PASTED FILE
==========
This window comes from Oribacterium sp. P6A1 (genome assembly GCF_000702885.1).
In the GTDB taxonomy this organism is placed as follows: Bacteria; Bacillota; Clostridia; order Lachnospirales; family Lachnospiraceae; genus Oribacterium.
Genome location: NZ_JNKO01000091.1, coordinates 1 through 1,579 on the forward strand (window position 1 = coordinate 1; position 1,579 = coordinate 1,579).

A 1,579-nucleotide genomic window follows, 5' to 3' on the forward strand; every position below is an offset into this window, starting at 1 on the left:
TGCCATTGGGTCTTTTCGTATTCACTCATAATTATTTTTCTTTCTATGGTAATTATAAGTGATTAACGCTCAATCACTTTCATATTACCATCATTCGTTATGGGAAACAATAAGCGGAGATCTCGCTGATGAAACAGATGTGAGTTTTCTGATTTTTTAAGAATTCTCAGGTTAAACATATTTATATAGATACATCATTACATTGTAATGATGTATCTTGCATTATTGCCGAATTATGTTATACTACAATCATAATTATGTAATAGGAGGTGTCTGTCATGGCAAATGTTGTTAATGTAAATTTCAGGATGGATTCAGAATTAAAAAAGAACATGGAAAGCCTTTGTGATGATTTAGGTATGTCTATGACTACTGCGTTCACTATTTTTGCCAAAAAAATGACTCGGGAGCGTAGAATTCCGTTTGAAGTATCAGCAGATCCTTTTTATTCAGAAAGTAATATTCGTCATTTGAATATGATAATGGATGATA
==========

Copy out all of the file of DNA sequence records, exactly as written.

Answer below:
This window comes from Oribacterium sp. P6A1 (genome assembly GCF_000702885.1).
In the GTDB taxonomy this organism is placed as follows: Bacteria; Bacillota; Clostridia; order Lachnospirales; family Lachnospiraceae; genus Oribacterium.
Genome location: NZ_JNKO01000091.1, coordinates 1 through 1,579 on the forward strand (window position 1 = coordinate 1; position 1,579 = coordinate 1,579).

A 1,579-nucleotide genomic window follows, 5' to 3' on the forward strand; every position below is an offset into this window, starting at 1 on the left:
TGCCATTGGGTCTTTTCGTATTCACTCATAATTATTTTTCTTTCTATGGTAATTATAAGTGATTAACGCTCAATCACTTTCATATTACCATCATTCGTTATGGGAAACAATAAGCGGAGATCTCGCTGATGAAACAGATGTGAGTTTTCTGATTTTTTAAGAATTCTCAGGTTAAACATATTTATATAGATACATCATTACATTGTAATGATGTATCTTGCATTATTGCCGAATTATGTTATACTACAATCATAATTATGTAATAGGAGGTGTCTGTCATGGCAAATGTTGTTAATGTAAATTTCAGGATGGATTCAGAATTAAAAAAGAACATGGAAAGCCTTTGTGATGATTTAGGTATGTCTATGACTACTGCGTTCACTATTTTTGCCAAAAAAATGACTCGGGAGCGTAGAATTCCGTTTGAAGTATCAGCAGATCCTTTTTATTCAGAAAGTAATATTCGTCATTTGAATATGATAATGGATGATA